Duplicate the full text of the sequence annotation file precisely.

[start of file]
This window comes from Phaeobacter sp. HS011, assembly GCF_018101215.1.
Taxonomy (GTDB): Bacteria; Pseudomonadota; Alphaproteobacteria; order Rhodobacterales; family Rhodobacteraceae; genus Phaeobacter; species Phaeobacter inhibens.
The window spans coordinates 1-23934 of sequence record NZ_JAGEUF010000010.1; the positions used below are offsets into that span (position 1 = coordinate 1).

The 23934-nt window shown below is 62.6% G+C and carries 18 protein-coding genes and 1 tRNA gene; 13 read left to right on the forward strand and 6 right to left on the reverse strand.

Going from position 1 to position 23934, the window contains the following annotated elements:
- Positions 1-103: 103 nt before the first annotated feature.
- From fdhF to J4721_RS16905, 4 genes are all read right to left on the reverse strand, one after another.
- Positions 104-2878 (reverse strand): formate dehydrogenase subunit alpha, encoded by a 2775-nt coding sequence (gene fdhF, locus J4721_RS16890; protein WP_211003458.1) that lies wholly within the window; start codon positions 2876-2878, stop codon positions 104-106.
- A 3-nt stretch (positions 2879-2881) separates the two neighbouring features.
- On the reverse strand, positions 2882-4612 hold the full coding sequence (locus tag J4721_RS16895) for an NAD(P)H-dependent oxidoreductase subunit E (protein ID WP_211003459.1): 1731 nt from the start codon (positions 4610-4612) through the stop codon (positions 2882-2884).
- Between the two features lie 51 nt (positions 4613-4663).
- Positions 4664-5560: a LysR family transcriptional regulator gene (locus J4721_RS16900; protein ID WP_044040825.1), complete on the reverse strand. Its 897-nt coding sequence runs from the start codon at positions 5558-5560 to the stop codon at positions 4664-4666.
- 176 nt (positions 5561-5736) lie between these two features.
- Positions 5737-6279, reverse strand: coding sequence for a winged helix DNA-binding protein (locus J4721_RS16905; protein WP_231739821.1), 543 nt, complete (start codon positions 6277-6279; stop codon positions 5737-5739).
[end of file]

This window comes from Phaeobacter sp. HS011, assembly GCF_018101215.1.
Taxonomy (GTDB): Bacteria; Pseudomonadota; Alphaproteobacteria; order Rhodobacterales; family Rhodobacteraceae; genus Phaeobacter; species Phaeobacter inhibens.
The window spans coordinates 1-23934 of sequence record NZ_JAGEUF010000010.1; the positions used below are offsets into that span (position 1 = coordinate 1).

The 23934-nt window shown below is 62.6% G+C and carries 18 protein-coding genes and 1 tRNA gene; 13 read left to right on the forward strand and 6 right to left on the reverse strand.

Going from position 1 to position 23934, the window contains the following annotated elements:
- Positions 1-103: 103 nt before the first annotated feature.
- From fdhF to J4721_RS16905, 4 genes are all read right to left on the reverse strand, one after another.
- Positions 104-2878 (reverse strand): formate dehydrogenase subunit alpha, encoded by a 2775-nt coding sequence (gene fdhF, locus J4721_RS16890; protein WP_211003458.1) that lies wholly within the window; start codon positions 2876-2878, stop codon positions 104-106.
- A 3-nt stretch (positions 2879-2881) separates the two neighbouring features.
- On the reverse strand, positions 2882-4612 hold the full coding sequence (locus tag J4721_RS16895) for an NAD(P)H-dependent oxidoreductase subunit E (protein ID WP_211003459.1): 1731 nt from the start codon (positions 4610-4612) through the stop codon (positions 2882-2884).
- Between the two features lie 51 nt (positions 4613-4663).
- Positions 4664-5560: a LysR family transcriptional regulator gene (locus J4721_RS16900; protein ID WP_044040825.1), complete on the reverse strand. Its 897-nt coding sequence runs from the start codon at positions 5558-5560 to the stop codon at positions 4664-4666.
- 176 nt (positions 5561-5736) lie between these two features.
- Positions 5737-6279, reverse strand: coding sequence for a winged helix DNA-binding protein (locus J4721_RS16905; protein WP_231739821.1), 543 nt, complete (start codon positions 6277-6279; stop codon positions 5737-5739).